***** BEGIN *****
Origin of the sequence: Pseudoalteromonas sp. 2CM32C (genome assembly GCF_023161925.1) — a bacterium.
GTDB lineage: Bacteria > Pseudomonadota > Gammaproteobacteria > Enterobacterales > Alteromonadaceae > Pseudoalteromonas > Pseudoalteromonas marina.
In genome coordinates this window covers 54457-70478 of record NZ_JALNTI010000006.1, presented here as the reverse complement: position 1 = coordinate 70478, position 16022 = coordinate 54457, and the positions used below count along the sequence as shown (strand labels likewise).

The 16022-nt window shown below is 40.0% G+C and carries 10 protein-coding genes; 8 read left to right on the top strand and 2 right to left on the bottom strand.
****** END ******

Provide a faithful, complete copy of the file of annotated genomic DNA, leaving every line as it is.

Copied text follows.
Origin of the sequence: Pseudoalteromonas sp. 2CM32C (genome assembly GCF_023161925.1) — a bacterium.
GTDB lineage: Bacteria > Pseudomonadota > Gammaproteobacteria > Enterobacterales > Alteromonadaceae > Pseudoalteromonas > Pseudoalteromonas marina.
In genome coordinates this window covers 54457-70478 of record NZ_JALNTI010000006.1, presented here as the reverse complement: position 1 = coordinate 70478, position 16022 = coordinate 54457, and the positions used below count along the sequence as shown (strand labels likewise).

The 16022-nt window shown below is 40.0% G+C and carries 10 protein-coding genes; 8 read left to right on the top strand and 2 right to left on the bottom strand.